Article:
In my opinion, the conservative right wing faction of the various political parties, especially the Republican, has latched onto every little so-called “scandal” in an effort to minimize and besmirch the President of the United States, who was, now twice, duly elected by a significant majority of the people in this country. It used to be that being elected by a significant majority of the people of this country meant that he was allowed to govern as the Chief Executive and Commander in Chief. However, there seems to be a significant minority of people who don’t want him to do that successfully. People like Richard Scaife, Judicial Watch, Fox News, the House Republicans, and a lot of other people, for some reason are not interested in a democracy in which opposing people present their viewpoints, vote on them, and then work their way to a solution that is acceptable to the majority. Instead, as of late, there are factions and elements in Congress who feel that the minority gets to dictate, while the majority is stymied. That is not the way the Founding Fathers designed our system of government, but it seems to be the way it is being played.
So as I indicted, I don’t take much stock in Judicial Watch Verdict. If you read any of those articles carefully, you will see that they are simply advertisements for their own position. The President of Judicial Watch, Tom Fitton, seems to be the main person that is quoted in all of the articles. What kind of reporting quotes the reporter as the source of the report? They also cite the aforementioned Pittsburgh Tribune-Review. Sorry but I am a bit skeptical about those kinds of articles. They really are no better than watching FOX news.
For instance, with regard to the Fast and Furious Program, the article is all about how Judicial Watch is suing to get documents. However, if you read other sources, the entire matter has been pretty much investigated, and like all the other so-called scandals being used to paint our President badly, this one does not seem to have much more staying power (but Judicial Watch will keep plugging away, and oh…asking you for money while flogging the story). In case you’re interested, a more definitive investigative article was published last June by Fortune Magazine. I don’t suppose you would think that Fortune Magazine was an arm of the “liberal” press, being more highly aligned to the money interests in this country. However, it was an excellent, unbiased article that explained exactly what was going on with that program. In case you did not see it, I am going to attach a copy of the article for your review. Read that and tell me if you still agree with these scurrilous and hysterical renderings that you read in publications like Judicial Watch.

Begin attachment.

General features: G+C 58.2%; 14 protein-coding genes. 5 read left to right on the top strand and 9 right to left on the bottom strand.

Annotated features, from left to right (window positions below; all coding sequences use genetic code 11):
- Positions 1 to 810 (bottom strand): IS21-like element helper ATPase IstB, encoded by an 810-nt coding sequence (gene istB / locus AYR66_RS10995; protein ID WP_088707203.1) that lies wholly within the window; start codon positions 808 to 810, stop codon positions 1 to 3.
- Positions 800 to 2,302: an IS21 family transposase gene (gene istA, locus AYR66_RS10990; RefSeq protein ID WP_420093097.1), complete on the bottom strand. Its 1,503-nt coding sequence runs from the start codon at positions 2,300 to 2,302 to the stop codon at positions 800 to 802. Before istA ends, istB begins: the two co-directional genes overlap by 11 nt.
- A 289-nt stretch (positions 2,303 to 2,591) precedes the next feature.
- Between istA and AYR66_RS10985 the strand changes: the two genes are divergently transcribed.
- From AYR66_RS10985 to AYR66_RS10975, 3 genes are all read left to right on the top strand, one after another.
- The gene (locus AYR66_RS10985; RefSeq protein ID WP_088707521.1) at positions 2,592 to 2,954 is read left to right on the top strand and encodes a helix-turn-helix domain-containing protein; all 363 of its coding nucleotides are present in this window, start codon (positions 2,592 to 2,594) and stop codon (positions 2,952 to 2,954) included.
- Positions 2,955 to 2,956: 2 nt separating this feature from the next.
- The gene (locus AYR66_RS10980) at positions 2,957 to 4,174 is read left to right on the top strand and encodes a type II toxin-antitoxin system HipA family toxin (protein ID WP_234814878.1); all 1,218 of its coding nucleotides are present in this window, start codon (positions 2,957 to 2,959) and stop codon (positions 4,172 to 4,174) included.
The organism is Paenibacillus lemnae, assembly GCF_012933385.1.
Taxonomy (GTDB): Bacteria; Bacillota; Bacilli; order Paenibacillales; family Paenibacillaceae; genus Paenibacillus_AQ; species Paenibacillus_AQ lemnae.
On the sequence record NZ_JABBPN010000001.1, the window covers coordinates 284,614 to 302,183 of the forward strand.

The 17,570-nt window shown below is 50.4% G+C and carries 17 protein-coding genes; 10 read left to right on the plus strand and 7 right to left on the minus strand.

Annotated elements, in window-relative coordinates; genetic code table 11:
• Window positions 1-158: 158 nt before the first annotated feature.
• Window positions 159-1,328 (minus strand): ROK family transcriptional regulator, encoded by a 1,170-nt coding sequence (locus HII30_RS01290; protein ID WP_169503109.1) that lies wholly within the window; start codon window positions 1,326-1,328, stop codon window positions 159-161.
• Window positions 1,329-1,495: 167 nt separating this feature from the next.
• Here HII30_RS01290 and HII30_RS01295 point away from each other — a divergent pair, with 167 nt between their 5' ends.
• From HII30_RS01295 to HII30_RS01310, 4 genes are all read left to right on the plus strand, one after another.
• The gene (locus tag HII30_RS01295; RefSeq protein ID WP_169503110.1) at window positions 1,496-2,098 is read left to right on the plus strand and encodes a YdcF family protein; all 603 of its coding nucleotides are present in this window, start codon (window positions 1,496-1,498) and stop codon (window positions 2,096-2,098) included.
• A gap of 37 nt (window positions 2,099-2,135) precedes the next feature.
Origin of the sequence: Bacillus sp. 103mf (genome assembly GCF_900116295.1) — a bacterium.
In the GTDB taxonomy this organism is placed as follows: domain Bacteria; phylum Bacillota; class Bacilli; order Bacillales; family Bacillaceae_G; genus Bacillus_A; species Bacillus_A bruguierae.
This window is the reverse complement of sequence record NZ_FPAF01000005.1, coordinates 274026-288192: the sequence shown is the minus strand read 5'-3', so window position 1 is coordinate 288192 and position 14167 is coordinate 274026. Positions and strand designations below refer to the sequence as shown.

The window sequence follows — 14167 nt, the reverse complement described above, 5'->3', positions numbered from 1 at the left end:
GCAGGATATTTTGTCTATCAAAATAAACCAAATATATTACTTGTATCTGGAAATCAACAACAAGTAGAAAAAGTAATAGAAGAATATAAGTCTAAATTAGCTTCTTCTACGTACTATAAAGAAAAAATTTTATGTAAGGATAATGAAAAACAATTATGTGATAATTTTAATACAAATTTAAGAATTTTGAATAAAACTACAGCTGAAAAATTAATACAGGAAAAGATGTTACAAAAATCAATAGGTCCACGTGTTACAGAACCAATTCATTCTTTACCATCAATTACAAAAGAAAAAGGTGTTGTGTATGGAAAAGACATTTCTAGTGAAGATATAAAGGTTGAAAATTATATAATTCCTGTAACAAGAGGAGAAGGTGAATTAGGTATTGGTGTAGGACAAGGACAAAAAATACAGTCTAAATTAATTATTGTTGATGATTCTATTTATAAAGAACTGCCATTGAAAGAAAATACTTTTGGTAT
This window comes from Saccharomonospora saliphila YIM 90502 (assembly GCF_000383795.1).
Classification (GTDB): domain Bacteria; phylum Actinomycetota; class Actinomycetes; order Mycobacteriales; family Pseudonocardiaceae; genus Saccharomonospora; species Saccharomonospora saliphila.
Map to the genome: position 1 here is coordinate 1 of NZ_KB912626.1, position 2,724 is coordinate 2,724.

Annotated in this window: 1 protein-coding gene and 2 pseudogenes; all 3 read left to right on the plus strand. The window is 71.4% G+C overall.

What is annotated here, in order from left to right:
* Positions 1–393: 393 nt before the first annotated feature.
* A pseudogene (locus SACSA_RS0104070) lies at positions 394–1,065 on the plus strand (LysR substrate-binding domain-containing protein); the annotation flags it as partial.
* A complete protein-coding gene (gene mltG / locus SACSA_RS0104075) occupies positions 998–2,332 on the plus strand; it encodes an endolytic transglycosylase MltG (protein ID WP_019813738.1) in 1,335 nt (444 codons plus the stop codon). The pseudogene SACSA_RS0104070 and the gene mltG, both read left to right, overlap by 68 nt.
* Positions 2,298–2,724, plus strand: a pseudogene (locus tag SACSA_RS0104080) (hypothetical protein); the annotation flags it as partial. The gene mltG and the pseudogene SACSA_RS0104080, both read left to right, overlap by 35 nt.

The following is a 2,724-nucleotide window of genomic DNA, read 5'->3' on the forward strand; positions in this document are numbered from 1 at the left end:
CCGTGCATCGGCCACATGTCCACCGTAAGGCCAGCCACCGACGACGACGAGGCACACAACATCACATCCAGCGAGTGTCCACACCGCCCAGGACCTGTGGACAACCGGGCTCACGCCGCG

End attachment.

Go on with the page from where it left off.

Finally, I am just a bit perplexed by your last statement about what you call “Benghazi-gate”. You ask “How could our President let four Americans die in Libya? Uncalled for! Disgusting!”
I would have to ask you how you came to the conclusion that the President allowed four Americans to die in Libya. Are you aware of any circumstances in which he knew, in advance, that those four Americans were going to be attacked there, and had the ability to stop it? You are aware that they are assigned to a dangerous country, and that people die in those countries all the time. You are aware that it was a terrorist attack that caused their deaths? How can you possibly think that the President was responsible for their deaths?
More to the point, I find that Republicans and conservatives seem to think that it is such a big issue, when in fact it happens all the time. They are making a mountain out of a molehill for who-knows-what political gain. I would be far more up in arms, as you appear to be, and could take your concern more seriously, if people such as yourself (and I am including you among the conservatives and Republicans who seem to be so much against Obama for irrational reasons) had made a similarly big deal about the following: